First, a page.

A woman says she and her husband are being forced to sell their dream home – because they can see their neighbour in the shower.
Pauline Boyd and her partner bought the luxury property in Blair Drummond near Stirling, Scotland to enjoy a peaceful and quiet life.
But the building of a new house next door has left them with privacy concerns – and an eyeful while they eat their dinner.
Ms Boyd is particularly furious as she says the local council failed to inform her of planning application details for next door.
The council later made a formal apology to the couple following an investigation.
Ms Boyd said: “When we first got here, it was quite rural and while we had neighbours, they weren’t really in your face.
“We had moved up to Turriff in Aberdeenshire but I was missing family so much that I was down every six weeks so we decided to get a base down here and I had always wanted to stay near Stirling Castle so it seemed like the perfect spot.
“In January 2019, the owner decided to sell a bit of his land near us and the property that is there now has a garage that looks right into where we eat.
“There is also a shower room in the property and so we can see people through there while we’re eating our dinner, even though the windows are frosted.
“It’s got to the stage that it our stress levels are really bad and really impacted our lives – we’re having to keep our shutters closed but we don’t want to be doing that.”
Following an initial planning application for the property submitted in March 2019, a second application including the details of the plans was submitted for approval in September that year.
This led to Ms Boyd submitting a complaint and a council probe launched into the circumstances of the mix-up.
In a letter sent to Ms Boyd in January this year, Stirling Council’s planning and building standards manager, Christina Cox, writes: “I have looked into how this error arose and hope that the following provides some explanation.
“The Gateway team within the planning service undertake neighbour notification of all planning applications.
“In this instance, the officer correctly identified your property to be neighbour notified, however, the letter was not printed for issue.
“It is likely that the officer was distracted by taking a telephone call midway through the task and did not complete the printing of the letter to issue to you.”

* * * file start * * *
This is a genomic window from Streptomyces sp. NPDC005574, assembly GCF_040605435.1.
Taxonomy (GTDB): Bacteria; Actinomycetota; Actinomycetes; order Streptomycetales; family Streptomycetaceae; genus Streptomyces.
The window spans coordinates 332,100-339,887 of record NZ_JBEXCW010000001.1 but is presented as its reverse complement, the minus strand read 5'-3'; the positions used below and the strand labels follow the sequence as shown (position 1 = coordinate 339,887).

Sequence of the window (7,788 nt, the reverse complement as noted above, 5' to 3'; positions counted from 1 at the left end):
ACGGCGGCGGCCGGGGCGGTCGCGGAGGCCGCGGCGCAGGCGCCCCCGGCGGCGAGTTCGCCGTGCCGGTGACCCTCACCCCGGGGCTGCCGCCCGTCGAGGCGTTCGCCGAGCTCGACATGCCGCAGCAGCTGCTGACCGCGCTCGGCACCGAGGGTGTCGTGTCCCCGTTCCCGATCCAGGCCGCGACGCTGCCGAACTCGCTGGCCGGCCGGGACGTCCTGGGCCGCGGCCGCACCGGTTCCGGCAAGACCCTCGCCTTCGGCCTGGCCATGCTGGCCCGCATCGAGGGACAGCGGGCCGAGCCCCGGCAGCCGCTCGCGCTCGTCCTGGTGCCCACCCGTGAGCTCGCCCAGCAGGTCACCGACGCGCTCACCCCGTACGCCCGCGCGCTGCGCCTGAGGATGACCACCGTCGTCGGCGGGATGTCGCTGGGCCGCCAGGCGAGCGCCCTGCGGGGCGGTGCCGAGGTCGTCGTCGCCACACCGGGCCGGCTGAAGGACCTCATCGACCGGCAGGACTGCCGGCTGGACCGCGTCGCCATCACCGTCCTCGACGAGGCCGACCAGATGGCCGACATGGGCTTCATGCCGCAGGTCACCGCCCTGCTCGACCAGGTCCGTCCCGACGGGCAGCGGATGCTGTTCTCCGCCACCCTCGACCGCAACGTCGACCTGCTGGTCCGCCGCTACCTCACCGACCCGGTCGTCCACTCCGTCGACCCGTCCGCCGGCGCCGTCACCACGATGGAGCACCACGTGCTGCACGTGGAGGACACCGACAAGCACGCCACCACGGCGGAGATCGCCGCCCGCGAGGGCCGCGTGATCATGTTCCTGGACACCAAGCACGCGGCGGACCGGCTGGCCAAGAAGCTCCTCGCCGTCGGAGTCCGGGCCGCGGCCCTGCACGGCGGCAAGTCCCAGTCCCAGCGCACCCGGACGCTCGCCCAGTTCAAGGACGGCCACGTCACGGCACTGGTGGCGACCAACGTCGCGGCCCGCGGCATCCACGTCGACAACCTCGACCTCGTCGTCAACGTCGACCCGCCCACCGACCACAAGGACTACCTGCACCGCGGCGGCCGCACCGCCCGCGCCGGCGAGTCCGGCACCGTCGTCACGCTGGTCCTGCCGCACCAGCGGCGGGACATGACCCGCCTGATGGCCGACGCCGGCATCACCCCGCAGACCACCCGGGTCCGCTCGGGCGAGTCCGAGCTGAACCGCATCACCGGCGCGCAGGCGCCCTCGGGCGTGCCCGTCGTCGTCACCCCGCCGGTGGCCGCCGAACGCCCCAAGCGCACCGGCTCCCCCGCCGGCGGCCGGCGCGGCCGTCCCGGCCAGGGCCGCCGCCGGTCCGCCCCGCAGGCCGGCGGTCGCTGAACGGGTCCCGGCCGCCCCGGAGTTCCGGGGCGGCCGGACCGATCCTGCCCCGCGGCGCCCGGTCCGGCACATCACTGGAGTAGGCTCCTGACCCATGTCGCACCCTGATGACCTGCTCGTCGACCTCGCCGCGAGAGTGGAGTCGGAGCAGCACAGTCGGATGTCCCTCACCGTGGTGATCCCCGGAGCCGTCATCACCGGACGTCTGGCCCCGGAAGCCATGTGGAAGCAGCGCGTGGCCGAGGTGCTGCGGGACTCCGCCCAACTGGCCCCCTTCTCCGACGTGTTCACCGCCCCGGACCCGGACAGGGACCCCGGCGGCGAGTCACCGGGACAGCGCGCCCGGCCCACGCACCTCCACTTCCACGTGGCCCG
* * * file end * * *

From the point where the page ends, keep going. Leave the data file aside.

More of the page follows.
Left angry and disappointed at the outcome, Ms Boyd has now shared that she plans to sell up and has put her home on the market.
“It has been a nightmare with Stirling Council and it has been so badly mishandled in general,” she said.
“The systems are in place but they just don’t appear to be working because if we had known about this garage going up, we would have built a fortress or a stronger fence.
“We’re looking for a new place to live because this property is impacting our lives.
“We moved here for rural living but we feel like fish in a bowl and we can’t even sit in our garden because we’re looking directly on to this garage near the road.
“It’s a shame that we’re having to sell because we’ve done a lot of work on the house.”
In response, a Stirling Council spokesperson said that Ms Boyd’s objections to the property were properly considered in the first application and said her property was three times the minimum privacy distance from her neighbour.
The spokesperson acknowledged that Ms Boyd should have had the opportunity to comment on the second application, but added that the complaints process had now been exhausted, with a letter posted for options to take things further if she wished.
They added: “The council has apologised in writing to Mrs Boyd regarding this matter and her complaints have been fully investigated.
“Further quality assurance processes have been put in place to ensure this error is not repeated.”